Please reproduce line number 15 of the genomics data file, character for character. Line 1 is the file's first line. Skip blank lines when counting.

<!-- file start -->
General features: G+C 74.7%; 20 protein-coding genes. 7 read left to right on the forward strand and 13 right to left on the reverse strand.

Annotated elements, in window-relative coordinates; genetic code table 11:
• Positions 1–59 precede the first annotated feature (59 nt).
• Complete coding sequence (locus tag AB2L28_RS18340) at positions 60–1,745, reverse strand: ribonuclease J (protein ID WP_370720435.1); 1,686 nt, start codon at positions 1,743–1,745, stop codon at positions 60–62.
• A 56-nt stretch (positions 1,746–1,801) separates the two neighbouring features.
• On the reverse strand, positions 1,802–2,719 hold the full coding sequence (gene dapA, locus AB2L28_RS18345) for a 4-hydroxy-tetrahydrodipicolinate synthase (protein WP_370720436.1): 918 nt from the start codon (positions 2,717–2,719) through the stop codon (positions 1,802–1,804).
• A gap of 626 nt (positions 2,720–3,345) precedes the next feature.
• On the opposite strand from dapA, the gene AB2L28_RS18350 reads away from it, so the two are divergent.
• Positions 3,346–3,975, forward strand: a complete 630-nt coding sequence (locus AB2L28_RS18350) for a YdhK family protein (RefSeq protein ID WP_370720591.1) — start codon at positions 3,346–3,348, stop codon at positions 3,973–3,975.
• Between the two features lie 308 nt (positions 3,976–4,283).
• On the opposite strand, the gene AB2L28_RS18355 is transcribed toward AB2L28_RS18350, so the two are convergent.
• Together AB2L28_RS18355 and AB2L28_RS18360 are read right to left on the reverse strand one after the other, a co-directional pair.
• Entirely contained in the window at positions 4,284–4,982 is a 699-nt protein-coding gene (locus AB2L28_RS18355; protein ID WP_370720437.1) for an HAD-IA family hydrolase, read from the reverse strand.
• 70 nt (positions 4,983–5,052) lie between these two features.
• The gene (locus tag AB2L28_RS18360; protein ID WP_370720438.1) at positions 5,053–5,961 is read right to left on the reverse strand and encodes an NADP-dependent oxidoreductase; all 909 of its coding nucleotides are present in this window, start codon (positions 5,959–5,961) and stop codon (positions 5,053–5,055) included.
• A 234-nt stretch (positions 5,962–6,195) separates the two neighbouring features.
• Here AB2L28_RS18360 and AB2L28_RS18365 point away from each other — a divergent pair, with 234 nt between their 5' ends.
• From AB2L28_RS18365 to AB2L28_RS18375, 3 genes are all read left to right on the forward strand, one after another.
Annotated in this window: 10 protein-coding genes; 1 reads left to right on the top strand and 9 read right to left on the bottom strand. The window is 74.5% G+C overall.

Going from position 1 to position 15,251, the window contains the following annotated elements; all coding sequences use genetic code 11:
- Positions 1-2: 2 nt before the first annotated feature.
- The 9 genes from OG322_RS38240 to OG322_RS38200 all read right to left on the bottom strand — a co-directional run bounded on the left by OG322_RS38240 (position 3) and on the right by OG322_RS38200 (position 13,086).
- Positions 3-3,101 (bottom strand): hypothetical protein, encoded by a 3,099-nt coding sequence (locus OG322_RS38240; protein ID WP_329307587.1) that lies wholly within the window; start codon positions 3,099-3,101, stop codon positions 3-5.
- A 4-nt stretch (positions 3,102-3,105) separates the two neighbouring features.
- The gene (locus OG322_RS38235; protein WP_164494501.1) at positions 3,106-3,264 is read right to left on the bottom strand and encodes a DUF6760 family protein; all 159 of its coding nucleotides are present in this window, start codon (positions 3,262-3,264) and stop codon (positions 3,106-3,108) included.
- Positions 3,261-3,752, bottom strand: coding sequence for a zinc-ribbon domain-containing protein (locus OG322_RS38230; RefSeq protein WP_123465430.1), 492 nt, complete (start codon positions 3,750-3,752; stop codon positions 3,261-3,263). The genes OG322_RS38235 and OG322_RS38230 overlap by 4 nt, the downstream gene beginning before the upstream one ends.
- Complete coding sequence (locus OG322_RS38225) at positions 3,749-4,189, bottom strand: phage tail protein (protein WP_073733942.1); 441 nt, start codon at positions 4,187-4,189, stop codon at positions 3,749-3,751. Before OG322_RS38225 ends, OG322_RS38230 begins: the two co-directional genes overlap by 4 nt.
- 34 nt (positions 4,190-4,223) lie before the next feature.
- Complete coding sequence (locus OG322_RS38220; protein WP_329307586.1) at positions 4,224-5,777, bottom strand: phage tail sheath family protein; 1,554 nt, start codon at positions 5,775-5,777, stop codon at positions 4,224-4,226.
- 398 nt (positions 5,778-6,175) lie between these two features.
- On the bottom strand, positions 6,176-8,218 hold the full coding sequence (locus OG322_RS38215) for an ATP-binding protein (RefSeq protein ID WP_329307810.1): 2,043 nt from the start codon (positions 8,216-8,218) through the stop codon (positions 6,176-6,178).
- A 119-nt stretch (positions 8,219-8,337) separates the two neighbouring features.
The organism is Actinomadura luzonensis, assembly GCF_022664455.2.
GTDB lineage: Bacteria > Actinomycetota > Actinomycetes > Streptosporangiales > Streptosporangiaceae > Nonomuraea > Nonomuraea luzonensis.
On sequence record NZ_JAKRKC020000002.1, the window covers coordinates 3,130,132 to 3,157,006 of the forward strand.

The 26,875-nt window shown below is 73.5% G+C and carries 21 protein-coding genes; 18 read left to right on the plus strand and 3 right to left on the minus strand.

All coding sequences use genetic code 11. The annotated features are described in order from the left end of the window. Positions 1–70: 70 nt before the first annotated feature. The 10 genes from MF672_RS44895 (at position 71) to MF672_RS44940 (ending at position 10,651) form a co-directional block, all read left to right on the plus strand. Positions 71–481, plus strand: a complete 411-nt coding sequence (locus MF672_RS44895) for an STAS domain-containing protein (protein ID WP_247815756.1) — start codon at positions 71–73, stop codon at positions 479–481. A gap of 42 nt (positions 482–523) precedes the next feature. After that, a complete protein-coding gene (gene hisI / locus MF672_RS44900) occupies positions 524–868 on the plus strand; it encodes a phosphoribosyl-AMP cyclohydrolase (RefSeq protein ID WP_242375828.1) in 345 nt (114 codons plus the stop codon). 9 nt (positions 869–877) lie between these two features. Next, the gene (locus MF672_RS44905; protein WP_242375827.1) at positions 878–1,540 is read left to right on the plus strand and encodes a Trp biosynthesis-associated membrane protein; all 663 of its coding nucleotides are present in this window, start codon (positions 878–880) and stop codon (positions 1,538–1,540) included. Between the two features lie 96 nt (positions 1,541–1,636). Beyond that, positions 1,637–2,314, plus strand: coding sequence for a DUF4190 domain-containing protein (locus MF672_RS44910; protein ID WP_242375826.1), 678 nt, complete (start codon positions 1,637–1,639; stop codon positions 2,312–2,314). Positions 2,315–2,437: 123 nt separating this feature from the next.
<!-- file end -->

• The gene (locus tag AB2L28_RS18360; protein ID WP_370720438.1) at positions 5,053–5,961 is read right to left on the reverse strand and encodes an NADP-dependent oxidoreductase; all 909 of its coding nucleotides are present in this window, start codon (positions 5,959–5,961) and stop codon (positions 5,053–5,055) included.